Paddling Solutions You Can’t Beat

Welcome to our annual celebration of adult schoolboy Spankings. While we tend to focus primarily on adult schoolboy Spankings, actual schoolboy Spankings may be less common than the 1970s, but they are on the rise again. How do we know this? National Public Radio! They provided an excellent detailed story about how the paddle you see on the desk below is applied to the behinds of schoolboys in North Carolina. Join us today and every day this week for a different post celebrating this old schoolboy tradition.

A Look at Principal Matheson

Another in our series of Men Who Spank

 Principal Matheson for NPR
When it comes to paddling, Principal Matheson says, 
“You can’t beat it!”  (
Mike Belleme for NPR)

So this is just an excellent report, obviously. The sort of thing you’d see on Corpun.com, but it’s great to bring you this here at cornertime Confidential. Hope you are enjoying Adult Schoolboy Spankings Celebration Week.

When it comes to paddling, Principal Matheson  grew up with many of his students’ parents. The school’s policy is to talk with parents before any student is paddled. “It’s something the family decides,” Matheson says. This audio report from NPR below gives you a ton of detail about why boys like us have such memories of high school and junior high. And this principal is creating a whole new generation of paddled boys who appreciate his handiwork.

Maybe not the principal’s intention, butt….as in the previous 5 years, we’ll celebrate the latest man who thinks paddling boys is the solution, and says so proudly. To reiterate, how anyone thinks learning has anything to do with Corporal Punishment is a complete mystery to me, “Oh, you don’t know your multiplication tables, OK <<whack>> now do you know them?” That’s how public education gets a bad name.

However, I still think that if there are principals and superintendents who publicly crow about what excellent results they get from paddling and whipping boy’s bottoms, then let’s showcase them.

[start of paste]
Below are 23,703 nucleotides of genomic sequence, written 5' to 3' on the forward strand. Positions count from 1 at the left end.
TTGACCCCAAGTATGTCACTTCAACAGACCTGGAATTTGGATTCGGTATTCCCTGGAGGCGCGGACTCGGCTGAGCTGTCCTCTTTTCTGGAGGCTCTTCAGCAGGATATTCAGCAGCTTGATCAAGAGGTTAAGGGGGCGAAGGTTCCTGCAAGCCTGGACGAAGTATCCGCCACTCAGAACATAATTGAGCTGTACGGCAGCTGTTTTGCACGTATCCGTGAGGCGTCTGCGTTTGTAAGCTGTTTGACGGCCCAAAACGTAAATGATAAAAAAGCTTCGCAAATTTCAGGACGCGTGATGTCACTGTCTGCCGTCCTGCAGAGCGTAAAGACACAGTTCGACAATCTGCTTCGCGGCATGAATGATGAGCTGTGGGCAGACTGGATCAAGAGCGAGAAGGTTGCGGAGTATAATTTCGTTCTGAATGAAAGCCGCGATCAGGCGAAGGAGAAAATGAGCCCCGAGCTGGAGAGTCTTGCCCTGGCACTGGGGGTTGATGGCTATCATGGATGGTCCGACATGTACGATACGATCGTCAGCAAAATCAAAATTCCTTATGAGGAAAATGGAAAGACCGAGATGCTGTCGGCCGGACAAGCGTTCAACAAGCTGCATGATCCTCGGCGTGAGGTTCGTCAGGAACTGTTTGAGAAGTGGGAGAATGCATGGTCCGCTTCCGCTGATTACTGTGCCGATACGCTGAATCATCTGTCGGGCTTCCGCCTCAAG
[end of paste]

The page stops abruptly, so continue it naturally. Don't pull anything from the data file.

Here’s what NPR had to say about Principal Matheson here:

 Map of the US
Is anyone as surprised as I am that Alaska does NOT permit CP?

Robbinsville High School sits in a small gap in the Smoky Mountains of North Carolina. Green slopes dotted with cattle hug in around the school before they rise into a thick cover of pine trees.

David Matheson is the principal here. And he’s the only high school principal in the state who still performs corporal punishment. At Robbinsville, corporal punishment takes the form of paddling – a few licks on the backside Matheson delivers with a long wooden paddle.

North Carolina state law describes corporal punishment, as “The intentional infliction of physical pain upon the body of a student as a disciplinary measure.”

Robbinsville High School’s policy allows students to request a paddling in place of in-school-suspension, or ISS. Last year, 22 students chose it.

“Most kids will tell you that they choose the paddling so they don’t miss class,” Matheson says.

One of those students is Allison Collins. She’s a senior now and says she chose to be paddled her sophomore year after her phone went off in class. She describes it as, “My first time ever being in trouble.”